Evolutionary biologist, Theodosius Dobzhansky, is often quoted from his essay in 1973 in which he wrote, “Nothing in biology makes sense except in the light of evolution”. Since that time, it has become clear there are several aspects of life on earth of which evolution fails to make any sense. These aspects are all exemplified in the wings of insects. Two of these were examined in the previous articles in this series: first, the lack of any transitional forms in the fossil record which lead to the appearance of insects with wings, and second, the inability to account for anatomical novelty – especially in the case of insect wings which are comprised of multiple interdependent parts, each of which is an anatomical novelty themselves. A third aspect to be examined in this article is the origin of phenotypic complexity.
Darwin’s version of evolutionary theory depended heavily upon the notion of variability – the thing upon which natural selection is to act. He was at a loss, though, to explain the source of variation. A promising lead to this void in understanding was Gregor Mendel’s work on inheritance, and the presence of some factor within cells called genes that would bring about these traits. Since that time, science has provided tremendous insights into the causes for different traits (phenotypes) and how they might be varied by random mutations to the sequence of DNA bases which direct the outcome. But ongoing research has brought to light a picture of gene expression which is considerably more complex than anyone ever imagined – what is referred to as phenotypic complexity. As Marion, etal., describe it:
Most phenotypic components are comprised of multiple traits collectively operating as an integrated unit…Examples of complex phenotypes include behavioral syndromes, biomechanical systems, chemical defenses, and metabolic pathways. Complex phenotypes might characterize individual cells, organ systems, organisms, social groups, or ecosystems.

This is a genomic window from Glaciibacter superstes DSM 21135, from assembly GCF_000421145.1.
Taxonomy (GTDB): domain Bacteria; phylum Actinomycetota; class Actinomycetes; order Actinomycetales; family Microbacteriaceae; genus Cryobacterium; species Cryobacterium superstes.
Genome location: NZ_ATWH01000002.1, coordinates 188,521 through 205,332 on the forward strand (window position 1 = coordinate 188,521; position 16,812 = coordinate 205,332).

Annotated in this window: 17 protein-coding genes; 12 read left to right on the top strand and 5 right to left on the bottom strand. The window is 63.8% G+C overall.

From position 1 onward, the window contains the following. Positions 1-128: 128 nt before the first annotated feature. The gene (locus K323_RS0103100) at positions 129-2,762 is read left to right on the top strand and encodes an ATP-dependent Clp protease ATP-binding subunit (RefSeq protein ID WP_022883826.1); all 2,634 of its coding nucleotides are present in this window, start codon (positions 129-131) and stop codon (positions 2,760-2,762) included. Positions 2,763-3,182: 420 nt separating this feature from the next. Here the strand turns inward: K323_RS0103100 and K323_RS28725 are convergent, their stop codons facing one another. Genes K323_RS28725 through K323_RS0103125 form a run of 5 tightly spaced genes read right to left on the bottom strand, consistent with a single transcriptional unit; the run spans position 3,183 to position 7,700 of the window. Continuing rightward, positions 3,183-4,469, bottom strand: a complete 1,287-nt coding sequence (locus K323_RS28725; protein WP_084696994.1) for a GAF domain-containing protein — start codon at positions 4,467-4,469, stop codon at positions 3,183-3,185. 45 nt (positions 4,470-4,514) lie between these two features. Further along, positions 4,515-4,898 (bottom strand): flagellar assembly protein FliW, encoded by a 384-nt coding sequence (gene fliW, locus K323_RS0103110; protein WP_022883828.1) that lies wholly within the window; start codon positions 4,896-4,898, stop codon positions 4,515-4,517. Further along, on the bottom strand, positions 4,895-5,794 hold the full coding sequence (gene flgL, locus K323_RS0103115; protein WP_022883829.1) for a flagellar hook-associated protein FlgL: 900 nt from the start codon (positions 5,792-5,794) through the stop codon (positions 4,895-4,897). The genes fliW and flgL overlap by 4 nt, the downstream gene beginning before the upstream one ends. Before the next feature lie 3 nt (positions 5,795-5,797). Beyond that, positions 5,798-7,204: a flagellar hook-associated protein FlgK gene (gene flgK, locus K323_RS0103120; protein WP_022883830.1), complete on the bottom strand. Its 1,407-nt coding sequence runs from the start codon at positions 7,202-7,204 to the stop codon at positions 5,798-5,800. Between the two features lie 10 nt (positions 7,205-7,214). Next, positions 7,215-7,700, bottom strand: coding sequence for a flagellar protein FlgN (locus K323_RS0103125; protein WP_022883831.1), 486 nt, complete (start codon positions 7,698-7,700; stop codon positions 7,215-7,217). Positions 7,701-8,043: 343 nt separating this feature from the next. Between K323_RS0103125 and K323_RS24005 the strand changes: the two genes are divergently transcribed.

Relating to insect flight, a genetic study published in 2011 attempted to determine the number of genes which were involved in controlling the wing shape of the fruit fly (Drosophila melanogaster). By studying the effects of all the laboratory induced mutations of fruit flies, the researchers noted that a high percentage of the fruit fly genome influenced wing architecture. In particular, they identified 94 candidate genes which influence the shape of the wing. Each of these genes was identified because a mutation to that gene caused a deformity in the wing. The researchers were careful to specify that this number does not include the many other genes which control the size of the wing. Some of these mutations have more direct effects than others. Some genes for instance control things like how well cells stick to each other and communicate with each other – genes that influence many more traits than just the wing shape.